Daily Archives: 15 February 2006

Notice he didn’t say no

Paul Rowan MP just asked Tony Blair if he would consider going into coalition with the Conservatives. I think the failure of Tony Blair to come up with a simple yes or no answer, and instead bluster and dissemble, is highly significant.

UPDATE: Bloody hell! Ming was brilliant on PMQs today. About time!

UPDATE 2: I’ve since been told that, at least on TV, Ming came across appallingly at PMQs (I only listened to it on radio). Iain Dale makes this point, but to be fair I spoke to a couple of Campbell supporters this evening who said the same thing. Happy to abide by people’s better judgements.

Hughes4Tokenism?

Regular readers will have gather that I’m not only in favour of the party having more women MPs, but I want to see it take positive action on the issue.

What I do oppose however is positive discrimination where it is not warranted, and simplistic tokenism. What therefore am I to make of this:

Mr Hughes told the hustings meetings that if he became leader one of his first actions would be to ask his parliamentary colleagues to agree to a change in their rules, and elect two deputy leaders – one female and one male…

“By agreeing to this rule change and appointing two deputy leaders, one of which had to be a woman, my colleagues in Westminster would demonstrate both to the Liberal Democrat party at large, but as importantly the wider general public in the country, that the Liberal Democrats were serious about increasing the number of women in parliament.”

Nonsense on stilts! The position of deputy leader, on its own, isn’t that significant a role. Their only real job is to ask John Prescott questions when Tony Blair is off sunbathing at one of Silvio Berlusconi’s mansions. Ming Campbell, when deputy, was high profile because of his Foreign Affairs brief. By contrast, Alan Beith was almost anonymous in the last few years of his deputy leadership.

If you want to improve representation of women, you give a significant number of them senior frontbench positions. You don’t achieve it by creating a single extra ceremonial post.

For balance, I should point out that like Mark Valladares I am disappointed to hear that Chris Huhne apparently came out in support of BME-only shortlists at last night’s Ethnic Minority Election Task Force Hustings. Party conference rightly rejected similar proposals (made by Simon Hughes as it happens) by a majority of around 4:1 last September and it was right to do so.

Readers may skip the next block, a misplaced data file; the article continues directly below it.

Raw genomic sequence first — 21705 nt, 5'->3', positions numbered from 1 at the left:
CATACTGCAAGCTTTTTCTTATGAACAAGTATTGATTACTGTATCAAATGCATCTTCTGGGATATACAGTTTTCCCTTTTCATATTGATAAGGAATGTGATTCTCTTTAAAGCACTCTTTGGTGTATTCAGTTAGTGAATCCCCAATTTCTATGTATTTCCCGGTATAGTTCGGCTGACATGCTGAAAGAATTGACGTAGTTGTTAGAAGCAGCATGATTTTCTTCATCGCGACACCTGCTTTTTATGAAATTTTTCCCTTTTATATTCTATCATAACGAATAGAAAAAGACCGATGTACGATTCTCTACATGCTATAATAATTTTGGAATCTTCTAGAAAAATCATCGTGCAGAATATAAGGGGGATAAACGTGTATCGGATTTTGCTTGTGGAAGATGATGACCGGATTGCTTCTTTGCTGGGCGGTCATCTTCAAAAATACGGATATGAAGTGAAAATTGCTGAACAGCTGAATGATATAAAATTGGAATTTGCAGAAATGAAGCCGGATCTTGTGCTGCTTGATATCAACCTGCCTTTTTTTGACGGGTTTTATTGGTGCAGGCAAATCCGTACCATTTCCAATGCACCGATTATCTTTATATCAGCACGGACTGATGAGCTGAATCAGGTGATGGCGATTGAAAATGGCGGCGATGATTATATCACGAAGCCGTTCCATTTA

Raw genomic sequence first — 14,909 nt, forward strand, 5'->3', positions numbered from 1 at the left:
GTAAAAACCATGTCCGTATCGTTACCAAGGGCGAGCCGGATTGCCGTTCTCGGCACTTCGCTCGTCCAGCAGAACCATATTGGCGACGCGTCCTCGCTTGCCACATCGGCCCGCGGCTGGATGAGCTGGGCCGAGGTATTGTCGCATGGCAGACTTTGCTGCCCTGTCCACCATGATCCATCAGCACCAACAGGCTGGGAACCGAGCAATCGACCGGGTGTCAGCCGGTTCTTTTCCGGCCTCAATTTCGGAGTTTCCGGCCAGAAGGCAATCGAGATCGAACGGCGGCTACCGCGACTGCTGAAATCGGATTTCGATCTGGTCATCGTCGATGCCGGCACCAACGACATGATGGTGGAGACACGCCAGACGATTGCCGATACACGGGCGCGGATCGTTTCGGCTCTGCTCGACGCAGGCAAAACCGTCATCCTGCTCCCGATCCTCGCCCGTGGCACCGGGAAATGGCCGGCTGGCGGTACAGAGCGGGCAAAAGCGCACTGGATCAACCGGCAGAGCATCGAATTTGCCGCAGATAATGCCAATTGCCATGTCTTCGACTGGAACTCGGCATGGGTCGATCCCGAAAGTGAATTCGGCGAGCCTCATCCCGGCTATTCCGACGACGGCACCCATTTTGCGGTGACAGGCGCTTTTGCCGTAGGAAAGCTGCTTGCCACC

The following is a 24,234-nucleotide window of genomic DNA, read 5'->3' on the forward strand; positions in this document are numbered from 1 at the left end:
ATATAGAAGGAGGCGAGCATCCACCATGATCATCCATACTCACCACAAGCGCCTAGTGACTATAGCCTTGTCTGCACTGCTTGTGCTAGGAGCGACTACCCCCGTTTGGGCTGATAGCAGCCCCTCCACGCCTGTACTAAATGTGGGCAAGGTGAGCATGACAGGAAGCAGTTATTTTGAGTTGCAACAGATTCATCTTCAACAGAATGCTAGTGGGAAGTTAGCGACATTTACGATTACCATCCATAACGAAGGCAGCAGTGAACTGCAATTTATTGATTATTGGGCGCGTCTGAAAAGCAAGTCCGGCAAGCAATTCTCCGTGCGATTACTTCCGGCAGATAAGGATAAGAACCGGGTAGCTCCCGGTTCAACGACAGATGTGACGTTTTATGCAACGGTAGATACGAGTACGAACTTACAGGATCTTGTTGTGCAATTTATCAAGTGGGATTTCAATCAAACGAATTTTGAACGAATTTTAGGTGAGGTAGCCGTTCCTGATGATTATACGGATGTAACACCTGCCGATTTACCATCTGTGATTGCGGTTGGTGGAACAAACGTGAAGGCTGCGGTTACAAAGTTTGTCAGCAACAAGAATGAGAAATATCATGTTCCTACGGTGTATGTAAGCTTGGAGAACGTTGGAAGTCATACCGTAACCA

UPDATE: Since Ming supporters have (quite reasonably) decided to make capital out of my disappointment over Chris Huhne’s support on the issue of BME-only shortlists, I should add the following:

Disagreeing with Chris on this is not the end of the world as the party is a democracy and any such changes would require conference to change the constitution. As Simon Hughes learned to his great cost in September, it ain’t gonna happen.

But, to be fair of Chris, my understanding is that his position hasn’t changed greatly from his stated position on Reflecting Britain. i.e. try everything else first. Given that I happen to believe that if properly implemented the party’s position of positive action is extremely effective (let’s not forget that the gender balance proposals voted down in 2001 called for measures that would guarantee that 1/3rd of target sets had female candidates – in 2005 7 out of 21 new MPs were women), I don’t need to worry too much.

As for Ming, well, I’m not convinced he particularly cares about the issue one way or another. During the first Sky News hustings he branded the current Lib Dem policy of gender balance and ethnic diversity as a “complete and utter failure” – now he has signed up to both of them. Welcome though it is that his more enlightened supporters have got him to sign up to the issue over the past few weeks, there is a significant question mark over whether he will continue to take interest if and when elected. Peter: how well do you know your candidate?

Smoking Ban Balls

A lot of nonsense has been written in the blogosphere about the smoking ban being “illiberal”. It isn’t. What it is is a perfect example of how liberalism doesn’t deal in absolutes. I make it a policy of distrusting anyone who suggests otherwise.

For example, the smoking ban most definitely does pass Mill’s famous harm test. Where it fails, in my view, is in the tests of subsidiarity and proportionality. In terms of the former, it is disappointing to see Sarah Teather vote for the ban in a free vote, given her article for Centre For Um… on devolving power.

As it happens, I think that LDYS has got the balance right by calling for a licensing system. Not for the first time, LDYS has proven itself to be ahead of the more reactionary Parliamentary Party.

The real puzzle though is Simon Hughes. A few weeks ago, he lined up behind Mark “liberalising licensing laws will lead to a Christmas Crisis” Oaten on Sky News who said “you can’t pick and choose liberalism” and that he would vote against the ban. Instead he voted for a slight change in the wording, but abstained on the vote on the ban itself. This isn’t the first time that Simon’s public pronouncements haven’t been matched by his actions. On this issue I would have been inclined to support him, but he let me down. Do we really want a leader who is so inconsistent?